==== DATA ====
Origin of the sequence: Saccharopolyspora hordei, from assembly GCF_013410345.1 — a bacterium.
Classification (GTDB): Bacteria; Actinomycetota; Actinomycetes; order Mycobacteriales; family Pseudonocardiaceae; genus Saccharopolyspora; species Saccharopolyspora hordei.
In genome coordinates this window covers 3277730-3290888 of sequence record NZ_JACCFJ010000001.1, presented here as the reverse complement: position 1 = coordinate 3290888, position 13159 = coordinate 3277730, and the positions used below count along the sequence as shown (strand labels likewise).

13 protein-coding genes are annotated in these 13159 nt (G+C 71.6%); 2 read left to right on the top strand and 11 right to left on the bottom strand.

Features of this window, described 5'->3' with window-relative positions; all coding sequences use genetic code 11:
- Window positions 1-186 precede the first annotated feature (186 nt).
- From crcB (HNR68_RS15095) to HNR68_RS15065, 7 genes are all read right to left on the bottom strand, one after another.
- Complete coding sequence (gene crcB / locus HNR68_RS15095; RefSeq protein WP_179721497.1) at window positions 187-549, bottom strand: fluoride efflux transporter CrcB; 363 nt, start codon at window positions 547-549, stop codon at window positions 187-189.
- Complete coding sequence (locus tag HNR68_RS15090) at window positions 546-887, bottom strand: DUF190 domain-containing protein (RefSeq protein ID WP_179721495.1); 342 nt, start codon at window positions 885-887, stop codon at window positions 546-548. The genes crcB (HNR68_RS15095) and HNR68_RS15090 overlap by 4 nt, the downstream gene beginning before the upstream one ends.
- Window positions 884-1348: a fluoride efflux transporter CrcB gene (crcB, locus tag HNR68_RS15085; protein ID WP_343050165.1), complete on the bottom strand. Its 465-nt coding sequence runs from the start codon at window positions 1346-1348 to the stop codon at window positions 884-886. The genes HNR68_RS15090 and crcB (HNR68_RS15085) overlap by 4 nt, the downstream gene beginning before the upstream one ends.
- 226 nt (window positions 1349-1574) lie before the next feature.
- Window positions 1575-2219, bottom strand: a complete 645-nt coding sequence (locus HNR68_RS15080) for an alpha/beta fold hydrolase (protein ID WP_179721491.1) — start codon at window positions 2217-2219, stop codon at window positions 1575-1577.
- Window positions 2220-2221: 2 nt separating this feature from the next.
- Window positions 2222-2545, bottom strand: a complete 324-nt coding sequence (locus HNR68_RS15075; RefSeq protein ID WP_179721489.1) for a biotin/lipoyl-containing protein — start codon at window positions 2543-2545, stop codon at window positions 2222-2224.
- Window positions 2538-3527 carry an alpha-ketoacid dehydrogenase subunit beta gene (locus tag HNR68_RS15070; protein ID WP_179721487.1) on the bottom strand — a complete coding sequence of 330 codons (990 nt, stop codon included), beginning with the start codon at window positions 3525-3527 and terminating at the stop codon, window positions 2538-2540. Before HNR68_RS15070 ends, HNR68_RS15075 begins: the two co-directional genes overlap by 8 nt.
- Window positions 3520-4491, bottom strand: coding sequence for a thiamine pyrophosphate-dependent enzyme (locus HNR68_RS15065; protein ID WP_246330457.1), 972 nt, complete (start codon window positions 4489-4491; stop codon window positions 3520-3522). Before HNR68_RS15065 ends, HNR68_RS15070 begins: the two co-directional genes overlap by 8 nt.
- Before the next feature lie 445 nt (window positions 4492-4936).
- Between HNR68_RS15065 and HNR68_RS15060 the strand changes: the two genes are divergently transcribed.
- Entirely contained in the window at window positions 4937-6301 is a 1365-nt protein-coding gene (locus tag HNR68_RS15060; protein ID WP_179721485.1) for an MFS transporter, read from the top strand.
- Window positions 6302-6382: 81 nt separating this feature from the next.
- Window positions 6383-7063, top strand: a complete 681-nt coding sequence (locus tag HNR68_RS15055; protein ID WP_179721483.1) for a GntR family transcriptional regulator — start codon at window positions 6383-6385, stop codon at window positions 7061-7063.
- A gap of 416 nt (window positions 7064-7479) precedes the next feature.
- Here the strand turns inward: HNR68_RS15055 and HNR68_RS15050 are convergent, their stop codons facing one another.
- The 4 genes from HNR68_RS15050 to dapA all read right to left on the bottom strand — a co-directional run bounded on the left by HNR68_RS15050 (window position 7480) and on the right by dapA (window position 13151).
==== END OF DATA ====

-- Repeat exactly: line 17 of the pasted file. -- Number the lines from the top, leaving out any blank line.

- Before the next feature lie 445 nt (window positions 4492-4936).